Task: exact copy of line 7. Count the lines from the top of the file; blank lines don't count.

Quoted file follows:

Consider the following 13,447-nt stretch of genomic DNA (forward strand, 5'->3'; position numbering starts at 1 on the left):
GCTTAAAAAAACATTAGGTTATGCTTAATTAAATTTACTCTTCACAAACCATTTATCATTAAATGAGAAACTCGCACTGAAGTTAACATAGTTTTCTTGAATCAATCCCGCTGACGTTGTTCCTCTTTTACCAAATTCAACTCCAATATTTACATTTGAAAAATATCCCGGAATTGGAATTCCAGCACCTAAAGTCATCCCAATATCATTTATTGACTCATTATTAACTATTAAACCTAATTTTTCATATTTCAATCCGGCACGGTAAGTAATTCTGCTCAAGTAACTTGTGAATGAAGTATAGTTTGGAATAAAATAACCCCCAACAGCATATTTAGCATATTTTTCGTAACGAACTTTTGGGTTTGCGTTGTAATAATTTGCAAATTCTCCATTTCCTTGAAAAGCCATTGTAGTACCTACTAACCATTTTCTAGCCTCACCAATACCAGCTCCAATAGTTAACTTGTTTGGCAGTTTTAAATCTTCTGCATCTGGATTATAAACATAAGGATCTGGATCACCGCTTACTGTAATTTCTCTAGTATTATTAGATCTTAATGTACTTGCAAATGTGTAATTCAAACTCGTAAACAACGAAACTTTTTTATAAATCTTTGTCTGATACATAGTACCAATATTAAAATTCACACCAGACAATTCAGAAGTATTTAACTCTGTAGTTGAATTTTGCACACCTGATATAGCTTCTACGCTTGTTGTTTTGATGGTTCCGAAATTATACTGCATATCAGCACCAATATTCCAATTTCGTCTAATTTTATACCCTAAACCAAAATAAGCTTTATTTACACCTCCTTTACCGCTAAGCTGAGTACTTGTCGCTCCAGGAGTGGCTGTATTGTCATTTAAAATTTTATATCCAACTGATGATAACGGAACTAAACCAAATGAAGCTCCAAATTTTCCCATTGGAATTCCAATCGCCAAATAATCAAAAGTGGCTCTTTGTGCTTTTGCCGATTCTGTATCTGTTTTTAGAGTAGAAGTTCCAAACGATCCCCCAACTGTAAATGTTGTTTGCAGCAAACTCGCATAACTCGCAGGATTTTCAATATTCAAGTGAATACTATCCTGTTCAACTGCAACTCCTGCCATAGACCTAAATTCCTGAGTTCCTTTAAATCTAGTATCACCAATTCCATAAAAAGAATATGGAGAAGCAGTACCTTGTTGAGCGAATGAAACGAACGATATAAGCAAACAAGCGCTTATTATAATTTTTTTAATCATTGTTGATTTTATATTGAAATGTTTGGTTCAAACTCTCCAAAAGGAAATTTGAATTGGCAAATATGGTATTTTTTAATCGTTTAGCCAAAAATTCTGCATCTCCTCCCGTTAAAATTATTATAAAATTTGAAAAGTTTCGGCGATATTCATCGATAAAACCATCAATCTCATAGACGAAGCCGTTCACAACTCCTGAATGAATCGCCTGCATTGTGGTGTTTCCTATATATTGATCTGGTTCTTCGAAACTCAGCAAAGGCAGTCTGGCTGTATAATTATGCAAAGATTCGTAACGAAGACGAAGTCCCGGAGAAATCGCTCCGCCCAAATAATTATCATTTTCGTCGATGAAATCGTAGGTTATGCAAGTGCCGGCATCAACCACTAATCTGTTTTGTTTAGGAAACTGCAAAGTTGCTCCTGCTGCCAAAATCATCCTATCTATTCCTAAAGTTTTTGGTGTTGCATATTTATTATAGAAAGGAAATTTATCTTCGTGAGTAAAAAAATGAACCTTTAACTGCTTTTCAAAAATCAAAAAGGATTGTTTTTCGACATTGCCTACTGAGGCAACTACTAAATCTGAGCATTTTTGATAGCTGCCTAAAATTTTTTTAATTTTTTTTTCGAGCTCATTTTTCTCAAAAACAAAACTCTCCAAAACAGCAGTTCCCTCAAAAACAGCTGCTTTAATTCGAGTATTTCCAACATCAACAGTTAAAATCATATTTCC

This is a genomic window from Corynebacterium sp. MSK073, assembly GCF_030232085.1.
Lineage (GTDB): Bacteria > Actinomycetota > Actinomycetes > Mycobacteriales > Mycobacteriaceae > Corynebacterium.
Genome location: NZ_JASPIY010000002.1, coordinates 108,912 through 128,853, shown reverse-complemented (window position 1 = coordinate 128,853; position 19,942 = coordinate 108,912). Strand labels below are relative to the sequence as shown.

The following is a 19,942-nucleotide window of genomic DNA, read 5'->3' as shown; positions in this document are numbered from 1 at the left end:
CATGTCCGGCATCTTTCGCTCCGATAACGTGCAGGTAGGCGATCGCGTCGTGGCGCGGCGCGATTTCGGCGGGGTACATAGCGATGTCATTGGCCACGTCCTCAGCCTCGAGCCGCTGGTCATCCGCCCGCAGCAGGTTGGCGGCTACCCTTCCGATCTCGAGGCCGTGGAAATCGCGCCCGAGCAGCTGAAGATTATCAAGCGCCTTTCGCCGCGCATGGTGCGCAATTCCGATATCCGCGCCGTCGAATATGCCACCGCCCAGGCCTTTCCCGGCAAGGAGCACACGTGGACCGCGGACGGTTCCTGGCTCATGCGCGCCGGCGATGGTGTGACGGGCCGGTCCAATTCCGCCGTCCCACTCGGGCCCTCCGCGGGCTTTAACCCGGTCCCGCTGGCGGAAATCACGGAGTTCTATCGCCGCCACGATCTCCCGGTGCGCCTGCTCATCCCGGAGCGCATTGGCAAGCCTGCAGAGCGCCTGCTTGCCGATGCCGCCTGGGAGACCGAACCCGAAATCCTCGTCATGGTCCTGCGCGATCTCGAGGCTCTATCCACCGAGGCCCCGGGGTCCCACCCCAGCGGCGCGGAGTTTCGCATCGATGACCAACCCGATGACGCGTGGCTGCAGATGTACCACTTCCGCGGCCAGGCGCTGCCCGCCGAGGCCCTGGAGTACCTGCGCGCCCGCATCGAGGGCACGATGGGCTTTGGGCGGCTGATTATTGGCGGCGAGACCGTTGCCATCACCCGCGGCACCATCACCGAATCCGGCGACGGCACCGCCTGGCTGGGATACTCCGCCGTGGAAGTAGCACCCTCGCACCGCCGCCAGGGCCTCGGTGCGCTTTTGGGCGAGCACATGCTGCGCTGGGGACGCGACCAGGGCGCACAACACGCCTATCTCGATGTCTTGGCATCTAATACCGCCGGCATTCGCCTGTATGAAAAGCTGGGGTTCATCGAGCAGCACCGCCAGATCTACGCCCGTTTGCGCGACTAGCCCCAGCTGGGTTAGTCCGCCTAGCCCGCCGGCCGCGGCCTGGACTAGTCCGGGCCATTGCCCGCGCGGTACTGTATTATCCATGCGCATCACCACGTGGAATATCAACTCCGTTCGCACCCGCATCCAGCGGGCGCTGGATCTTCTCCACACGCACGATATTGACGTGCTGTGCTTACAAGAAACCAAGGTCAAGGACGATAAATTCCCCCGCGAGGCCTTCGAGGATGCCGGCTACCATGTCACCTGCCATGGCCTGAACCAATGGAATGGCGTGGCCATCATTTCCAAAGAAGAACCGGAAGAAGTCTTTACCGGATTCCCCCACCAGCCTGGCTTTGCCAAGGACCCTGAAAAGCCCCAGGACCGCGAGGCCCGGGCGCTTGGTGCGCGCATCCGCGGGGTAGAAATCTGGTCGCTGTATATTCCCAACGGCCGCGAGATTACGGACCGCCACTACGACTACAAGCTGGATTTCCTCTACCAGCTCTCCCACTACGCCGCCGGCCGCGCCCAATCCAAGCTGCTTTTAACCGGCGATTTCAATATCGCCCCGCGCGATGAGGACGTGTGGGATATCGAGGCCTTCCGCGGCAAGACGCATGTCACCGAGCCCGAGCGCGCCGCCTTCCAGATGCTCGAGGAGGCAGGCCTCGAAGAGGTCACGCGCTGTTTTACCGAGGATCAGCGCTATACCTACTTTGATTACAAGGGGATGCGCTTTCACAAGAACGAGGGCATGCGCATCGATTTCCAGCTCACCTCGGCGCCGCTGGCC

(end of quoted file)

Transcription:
CATGTCCGGCATCTTTCGCTCCGATAACGTGCAGGTAGGCGATCGCGTCGTGGCGCGGCGCGATTTCGGCGGGGTACATAGCGATGTCATTGGCCACGTCCTCAGCCTCGAGCCGCTGGTCATCCGCCCGCAGCAGGTTGGCGGCTACCCTTCCGATCTCGAGGCCGTGGAAATCGCGCCCGAGCAGCTGAAGATTATCAAGCGCCTTTCGCCGCGCATGGTGCGCAATTCCGATATCCGCGCCGTCGAATATGCCACCGCCCAGGCCTTTCCCGGCAAGGAGCACACGTGGACCGCGGACGGTTCCTGGCTCATGCGCGCCGGCGATGGTGTGACGGGCCGGTCCAATTCCGCCGTCCCACTCGGGCCCTCCGCGGGCTTTAACCCGGTCCCGCTGGCGGAAATCACGGAGTTCTATCGCCGCCACGATCTCCCGGTGCGCCTGCTCATCCCGGAGCGCATTGGCAAGCCTGCAGAGCGCCTGCTTGCCGATGCCGCCTGGGAGACCGAACCCGAAATCCTCGTCATGGTCCTGCGCGATCTCGAGGCTCTATCCACCGAGGCCCCGGGGTCCCACCCCAGCGGCGCGGAGTTTCGCATCGATGACCAACCCGATGACGCGTGGCTGCAGATGTACCACTTCCGCGGCCAGGCGCTGCCCGCCGAGGCCCTGGAGTACCTGCGCGCCCGCATCGAGGGCACGATGGGCTTTGGGCGGCTGATTATTGGCGGCGAGACCGTTGCCATCACCCGCGGCACCATCACCGAATCCGGCGACGGCACCGCCTGGCTGGGATACTCCGCCGTGGAAGTAGCACCCTCGCACCGCCGCCAGGGCCTCGGTGCGCTTTTGGGCGAGCACATGCTGCGCTGGGGACGCGACCAGGGCGCACAACACGCCTATCTCGATGTCTTGGCATCTAATACCGCCGGCATTCGCCTGTATGAAAAGCTGGGGTTCATCGAGCAGCACCGCCAGATCTACGCCCGTTTGCGCGACTAGCCCCAGCTGGGTTAGTCCGCCTAGCCCGCCGGCCGCGGCCTGGACTAGTCCGGGCCATTGCCCGCGCGGTACTGTATTATCCATGCGCATCACCACGTGGAATATCAACTCCGTTCGCACCCGCATCCAGCGGGCGCTGGATCTTCTCCACACGCACGATATTGACGTGCTGTGCTTACAAGAAACCAAGGTCAAGGACGATAAATTCCCCCGCGAGGCCTTCGAGGATGCCGGCTACCATGTCACCTGCCATGGCCTGAACCAATGGAATGGCGTGGCCATCATTTCCAAAGAAGAACCGGAAGAAGTCTTTACCGGATTCCCCCACCAGCCTGGCTTTGCCAAGGACCCTGAAAAGCCCCAGGACCGCGAGGCCCGGGCGCTTGGTGCGCGCATCCGCGGGGTAGAAATCTGGTCGCTGTATATTCCCAACGGCCGCGAGATTACGGACCGCCACTACGACTACAAGCTGGATTTCCTCTACCAGCTCTCCCACTACGCCGCCGGCCGCGCCCAATCCAAGCTGCTTTTAACCGGCGATTTCAATATCGCCCCGCGCGATGAGGACGTGTGGGATATCGAGGCCTTCCGCGGCAAGACGCATGTCACCGAGCCCGAGCGCGCCGCCTTCCAGATGCTCGAGGAGGCAGGCCTCGAAGAGGTCACGCGCTGTTTTACCGAGGATCAGCGCTATACCTACTTTGATTACAAGGGGATGCGCTTTCACAAGAACGAGGGCATGCGCATCGATTTCCAGCTCACCTCGGCGCCGCTGGCC